Putting Down Roots

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Erica Davis Lowcountry Catering

Photography by Katie McGee

 SAVANNAH NATIVES ERICA and Dwight Davis have a built-in taste for the Lowcountry. Since 2002, the pair have explored both local cuisine and the Lowcountry itself — from Charleston to St. Simons Island — with their catering business, Erica Davis Lowcountry Catering.

Recently, the two have grown roots in Thunderbolt, renovating an old gas station and transforming it into Erica Davis Lowcountry headquarters at 3209 E. Victory Drive. And here’s the most deli­cious detail: there’s no need to wait for a special event. Guests can enjoy Lowcountry delights like seafood boils, pulled pork and fried shrimp at the on-site restaurant, open Wednesday through Friday from 11:30 a.m. to 3 p.m.

ON EXPANDING THE BUSINESS: Erica Davis Lowcountry catering started as a side project, but quickly became popular, and we decided we wanted more. Our priorities were getting bigger, and we were having to rent out larger facilities to use. When Dwight came on in 2015, he expanded the menu and made it more extensive, so we needed a bigger kitchen — that’s when we ran into the property that we operate out of now. Our catering business thrived from there and gave us the opportunity to utilize the space as a restaurant three days a week.

ON THE LOCAVORE MENU: The focus is on foods that we ate growing up here in Savannah and South Georgia with an emphasis on family recipes. The spice mixtures that we’re using are true to the cuisine here. We pretty much always have pulled pork, beef brisket and smoked chicken. Our Lowcountry boils feature local shrimp, fresh corn shucked that day and sausage that’s hand-cranked. We’ve got lots of fresh fish, shrimp and crabs. If we want to try something new, we order it a couple of weeks before we put it on the menu to give us time to experiment.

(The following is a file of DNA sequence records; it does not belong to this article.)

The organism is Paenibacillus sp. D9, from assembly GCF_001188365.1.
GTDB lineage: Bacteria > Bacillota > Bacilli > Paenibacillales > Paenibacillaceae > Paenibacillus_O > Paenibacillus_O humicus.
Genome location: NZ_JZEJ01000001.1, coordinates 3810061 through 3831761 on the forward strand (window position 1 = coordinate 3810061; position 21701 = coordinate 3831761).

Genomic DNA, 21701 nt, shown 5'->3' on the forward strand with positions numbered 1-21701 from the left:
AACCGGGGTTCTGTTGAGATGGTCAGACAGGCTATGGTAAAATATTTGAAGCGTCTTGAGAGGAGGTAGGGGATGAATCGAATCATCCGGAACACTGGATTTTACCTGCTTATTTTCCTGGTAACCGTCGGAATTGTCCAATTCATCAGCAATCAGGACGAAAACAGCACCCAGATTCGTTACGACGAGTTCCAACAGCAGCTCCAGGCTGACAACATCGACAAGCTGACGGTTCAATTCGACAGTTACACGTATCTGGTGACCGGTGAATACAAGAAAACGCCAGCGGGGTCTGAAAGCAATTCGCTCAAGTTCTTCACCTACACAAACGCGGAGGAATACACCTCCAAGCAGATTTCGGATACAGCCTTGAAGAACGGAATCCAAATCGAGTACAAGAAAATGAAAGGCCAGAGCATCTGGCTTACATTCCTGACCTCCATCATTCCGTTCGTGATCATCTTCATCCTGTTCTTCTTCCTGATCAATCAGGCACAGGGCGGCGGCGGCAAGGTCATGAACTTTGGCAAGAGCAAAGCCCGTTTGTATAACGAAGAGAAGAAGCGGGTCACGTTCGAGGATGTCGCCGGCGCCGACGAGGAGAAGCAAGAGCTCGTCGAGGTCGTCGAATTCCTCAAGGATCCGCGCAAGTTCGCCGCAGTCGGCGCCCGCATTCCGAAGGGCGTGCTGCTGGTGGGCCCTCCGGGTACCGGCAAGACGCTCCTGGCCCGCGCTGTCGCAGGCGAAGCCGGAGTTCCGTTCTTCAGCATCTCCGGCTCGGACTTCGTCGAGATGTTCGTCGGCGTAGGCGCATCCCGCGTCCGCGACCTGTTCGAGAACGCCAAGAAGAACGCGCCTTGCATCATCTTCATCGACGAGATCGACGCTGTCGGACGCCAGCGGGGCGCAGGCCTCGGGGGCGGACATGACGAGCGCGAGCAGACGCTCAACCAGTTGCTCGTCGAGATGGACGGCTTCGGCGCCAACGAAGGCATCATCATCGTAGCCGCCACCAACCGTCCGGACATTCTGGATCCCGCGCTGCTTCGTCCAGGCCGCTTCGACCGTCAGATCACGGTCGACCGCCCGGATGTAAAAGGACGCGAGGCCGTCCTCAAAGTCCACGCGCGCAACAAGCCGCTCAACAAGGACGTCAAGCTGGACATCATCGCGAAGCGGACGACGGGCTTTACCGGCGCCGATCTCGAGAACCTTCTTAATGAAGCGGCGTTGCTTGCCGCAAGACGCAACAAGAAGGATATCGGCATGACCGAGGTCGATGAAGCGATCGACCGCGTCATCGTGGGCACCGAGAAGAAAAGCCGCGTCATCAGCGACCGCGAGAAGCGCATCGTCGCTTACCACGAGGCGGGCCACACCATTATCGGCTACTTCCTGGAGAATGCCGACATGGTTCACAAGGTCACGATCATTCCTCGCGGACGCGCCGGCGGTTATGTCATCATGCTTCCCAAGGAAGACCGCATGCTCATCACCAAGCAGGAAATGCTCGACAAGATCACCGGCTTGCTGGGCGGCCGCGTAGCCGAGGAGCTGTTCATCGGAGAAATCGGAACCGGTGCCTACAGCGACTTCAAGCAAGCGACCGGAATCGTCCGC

ON HIGH-QUALITY FOOD: People are so used to farm-raised fish and shrimp, and we just don’t do that. We built our business on food quality and freshness, so it’s a noticeable difference in the taste. The great thing about living in the area is the combination of seafood and fresh vegetables. If we were in Atlanta, the seafood would all be imported. The accessibility aspect really makes a difference in our cuisine. Every ingredient that we use is a fresh ingredient, from the green beans to coleslaw. If the quality of the product isn’t what we want, we’ll wait until it’s better seasonally.

ON SAVANNAH’S ENDLESS INFLUENCE: There’s a lot of family history between the two of us here in Savannah, and our food at Erica Davis Lowcountry represents the culture. The flavors that we’ve grown up with come out in our cooking. If you go back and look at the recipes and celebrations Savannahians had in the last 100 years, they always had really big barbecues with lots of fresh vegetables, oyster roasts and Lowcountry boils where they just threw whatever they had in a pot. We’re extending tradition and putting our own spin on it.